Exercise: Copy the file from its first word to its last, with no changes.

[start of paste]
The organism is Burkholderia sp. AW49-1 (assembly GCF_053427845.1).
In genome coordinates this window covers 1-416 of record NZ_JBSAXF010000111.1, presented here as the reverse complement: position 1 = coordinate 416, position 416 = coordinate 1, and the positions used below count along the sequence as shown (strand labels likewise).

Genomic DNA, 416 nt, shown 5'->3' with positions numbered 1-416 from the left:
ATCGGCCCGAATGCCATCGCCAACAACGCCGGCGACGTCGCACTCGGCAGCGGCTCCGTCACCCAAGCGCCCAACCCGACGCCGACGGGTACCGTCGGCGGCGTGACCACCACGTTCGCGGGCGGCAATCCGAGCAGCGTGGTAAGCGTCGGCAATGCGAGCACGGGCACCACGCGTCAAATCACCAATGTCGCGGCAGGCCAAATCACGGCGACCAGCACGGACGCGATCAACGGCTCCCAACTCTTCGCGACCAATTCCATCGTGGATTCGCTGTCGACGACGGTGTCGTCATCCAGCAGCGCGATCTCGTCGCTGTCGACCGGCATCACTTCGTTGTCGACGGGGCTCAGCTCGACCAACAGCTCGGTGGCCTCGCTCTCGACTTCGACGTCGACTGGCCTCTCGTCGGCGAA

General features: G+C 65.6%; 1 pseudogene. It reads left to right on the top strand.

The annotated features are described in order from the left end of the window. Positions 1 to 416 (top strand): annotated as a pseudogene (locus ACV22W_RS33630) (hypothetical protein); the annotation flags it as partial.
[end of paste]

The organism is Burkholderia sp. AW49-1 (assembly GCF_053427845.1).
In genome coordinates this window covers 1-416 of record NZ_JBSAXF010000111.1, presented here as the reverse complement: position 1 = coordinate 416, position 416 = coordinate 1, and the positions used below count along the sequence as shown (strand labels likewise).

Genomic DNA, 416 nt, shown 5'->3' with positions numbered 1-416 from the left:
ATCGGCCCGAATGCCATCGCCAACAACGCCGGCGACGTCGCACTCGGCAGCGGCTCCGTCACCCAAGCGCCCAACCCGACGCCGACGGGTACCGTCGGCGGCGTGACCACCACGTTCGCGGGCGGCAATCCGAGCAGCGTGGTAAGCGTCGGCAATGCGAGCACGGGCACCACGCGTCAAATCACCAATGTCGCGGCAGGCCAAATCACGGCGACCAGCACGGACGCGATCAACGGCTCCCAACTCTTCGCGACCAATTCCATCGTGGATTCGCTGTCGACGACGGTGTCGTCATCCAGCAGCGCGATCTCGTCGCTGTCGACCGGCATCACTTCGTTGTCGACGGGGCTCAGCTCGACCAACAGCTCGGTGGCCTCGCTCTCGACTTCGACGTCGACTGGCCTCTCGTCGGCGAA

General features: G+C 65.6%; 1 pseudogene. It reads left to right on the top strand.

The annotated features are described in order from the left end of the window. Positions 1 to 416 (top strand): annotated as a pseudogene (locus ACV22W_RS33630) (hypothetical protein); the annotation flags it as partial.